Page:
Boys Against Girls

Free Boys Against Girls by Phyllis Reynolds Naylor

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Authors: Phyllis Reynolds Naylor
Josh were on top, Wally and Jake on the bottom.
    “Ready, set, go!” Eddie whispered, and the girls crept up behind them and dropped the ice from their cups down the collars of Wally and Jake.
    It was all over in a minute. Wally and Jake reared back, Peter and Josh tumbled on top of them, and the girls ran pell mell back to the gate, but were stopped by the security guard.
    “We were just in there!” Caroline explained. “We only came out for a minute.”
    “Ticket stubs?” said the guard.
    Caroline looked at her sisters. Mother had them¡
    “We—we left them with Mom’ said Beth.
    “Sorry’ said the guard. “Can't let you in without the stubs.”
    “But we're—” Eddie stopped. The girls all knew that their father did not like them trying to get special privileges by using his name, but this was an emergency. “We're Coach Malloy's daughters.”
    “Coach Malloy's daughters, and they don't even know enough to keep their ticket stubs? Coach Malloy's daughters, and they'd leave right in the middle of the game? I doubt it,” said the guard.
    In the background the Hatford boys hooted derisively.
    What happened was that the girls had to hang around the gate until the game was over, because the Hatford boys were lying in wait for them if they had tried to walk home. Caroline hoped that Mother would come looking for them, but she didn't, and they were tired and cold and cranky when the game ended at last, a three-point win by Buckman, and Mother came out with the crowd.
    “Where on earth did you go? Did you see the field goal in the last two minutes of the game?”
    “We went out the gate and the guard wouldn't let us back in,” said Beth. “All we want is to go home.”
    Mother got out the car keys.
    “Well, for heaven's sake, then, you should havegone on home. Why were you hanging around?” she asked. And then, without waiting for an answer, she said, “You know, I am really beginning to like this little town. I met a number of faculty members tonight, and it's so nice being called by my first name.”
    The girls piled into the car. “In fact,” said Mother, “I'm feeling very comfortable with the community in general. Do you know where we're going for Thanksgiving this year?”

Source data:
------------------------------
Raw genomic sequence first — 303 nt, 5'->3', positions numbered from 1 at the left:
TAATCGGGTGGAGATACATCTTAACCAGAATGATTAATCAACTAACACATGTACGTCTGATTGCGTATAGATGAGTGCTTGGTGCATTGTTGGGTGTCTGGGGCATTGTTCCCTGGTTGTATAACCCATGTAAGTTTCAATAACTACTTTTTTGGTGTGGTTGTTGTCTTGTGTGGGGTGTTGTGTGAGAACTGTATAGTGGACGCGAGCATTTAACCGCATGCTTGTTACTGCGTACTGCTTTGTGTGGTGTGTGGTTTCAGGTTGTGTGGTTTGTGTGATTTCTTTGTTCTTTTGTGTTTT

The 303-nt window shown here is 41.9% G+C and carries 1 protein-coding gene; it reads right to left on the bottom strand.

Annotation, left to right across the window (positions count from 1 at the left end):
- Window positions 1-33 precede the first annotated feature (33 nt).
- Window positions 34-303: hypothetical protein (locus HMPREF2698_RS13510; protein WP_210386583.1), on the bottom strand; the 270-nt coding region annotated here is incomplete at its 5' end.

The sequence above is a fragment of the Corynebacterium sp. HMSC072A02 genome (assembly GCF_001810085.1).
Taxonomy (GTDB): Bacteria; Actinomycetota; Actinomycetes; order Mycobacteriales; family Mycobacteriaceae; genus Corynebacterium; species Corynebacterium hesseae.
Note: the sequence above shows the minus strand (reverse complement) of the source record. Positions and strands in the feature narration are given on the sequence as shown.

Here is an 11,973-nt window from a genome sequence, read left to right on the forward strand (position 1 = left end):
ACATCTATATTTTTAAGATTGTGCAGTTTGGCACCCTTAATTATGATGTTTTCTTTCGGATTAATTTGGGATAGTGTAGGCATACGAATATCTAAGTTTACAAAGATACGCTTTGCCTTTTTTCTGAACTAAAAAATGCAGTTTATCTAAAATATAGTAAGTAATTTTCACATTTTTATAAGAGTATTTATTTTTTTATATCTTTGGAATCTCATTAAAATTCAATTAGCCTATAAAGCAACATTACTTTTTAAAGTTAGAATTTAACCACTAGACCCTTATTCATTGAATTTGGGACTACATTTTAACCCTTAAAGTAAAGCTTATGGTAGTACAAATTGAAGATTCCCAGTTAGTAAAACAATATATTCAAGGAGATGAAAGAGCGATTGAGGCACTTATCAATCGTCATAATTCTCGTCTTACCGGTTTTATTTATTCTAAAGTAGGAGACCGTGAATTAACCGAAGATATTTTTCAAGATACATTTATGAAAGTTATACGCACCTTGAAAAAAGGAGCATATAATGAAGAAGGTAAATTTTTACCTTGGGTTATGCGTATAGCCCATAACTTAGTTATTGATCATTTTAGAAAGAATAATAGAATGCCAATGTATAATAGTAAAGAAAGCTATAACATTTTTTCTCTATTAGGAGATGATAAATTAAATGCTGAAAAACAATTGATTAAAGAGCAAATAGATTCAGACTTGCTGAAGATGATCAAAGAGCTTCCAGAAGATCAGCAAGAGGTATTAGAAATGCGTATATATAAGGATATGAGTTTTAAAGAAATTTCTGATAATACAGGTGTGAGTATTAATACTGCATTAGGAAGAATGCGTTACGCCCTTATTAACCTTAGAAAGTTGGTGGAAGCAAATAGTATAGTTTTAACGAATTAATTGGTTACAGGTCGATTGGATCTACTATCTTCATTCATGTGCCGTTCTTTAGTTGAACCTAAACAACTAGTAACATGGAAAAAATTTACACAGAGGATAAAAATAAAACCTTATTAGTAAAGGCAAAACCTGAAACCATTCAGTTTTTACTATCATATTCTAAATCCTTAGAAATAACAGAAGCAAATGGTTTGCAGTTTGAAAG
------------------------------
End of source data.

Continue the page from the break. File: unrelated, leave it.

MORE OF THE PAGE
“Ohio?” Caroline guessed.
    “No, I got a call from Mrs. Hatford this morning. We're invited over there.”
    Caroline stared at her sisters. The Hatfords? The Horrible Hatfords? Them?
    “I think it's wonderful. She said she knew we didn't have any relatives down here, and if we weren't going back to Ohio for Thanksgiving we were welcome at their table. I told her we'd love to come, and I'd bring the pies.”
    There was no sound at all from the backseat. To have to sit behind Wally Hatford every day for the rest of fourth grade was bad enough, Caroline thought, but to have to sit across the table from him at Thanksgiving and be nice?
    “Do we have a choice?” Eddie asked after a minute.
    “No, you do not,” Mother said.

Seventeen

Letters
          I f it was distressing to Caroline, Beth, and Eddie, to the Hatford boys it was a shock. They positively bellowed when Mother told them the news.
    “What?” Wally's eyes almost popped out of his head.
    “Wally, stop shouting!” said his mother. “Aunt Ida and Uncle Bob are going to North Carolina for Thanksgiving this year, and it just wouldn't seem right not to have a crowd around the table. Mrs. Malloy was so pleased when I called and invited them to come.”
    As if that weren't enough, a letter arrived from the Benson boys down in Georgia:
    Dear Wally (and Jake, Josh, and Peter):
       You guys getting all ready for Thanksgiving? Boy, we are having a feast. Mom made reservations at this sort of southern mansion where it takes almost three hours to eat a meal, and there are supposed to be thirty different desserts to choose from and you eat as much as you want. I'll make a list of everything we eat and send it to you, and tell you whether I barfed later or

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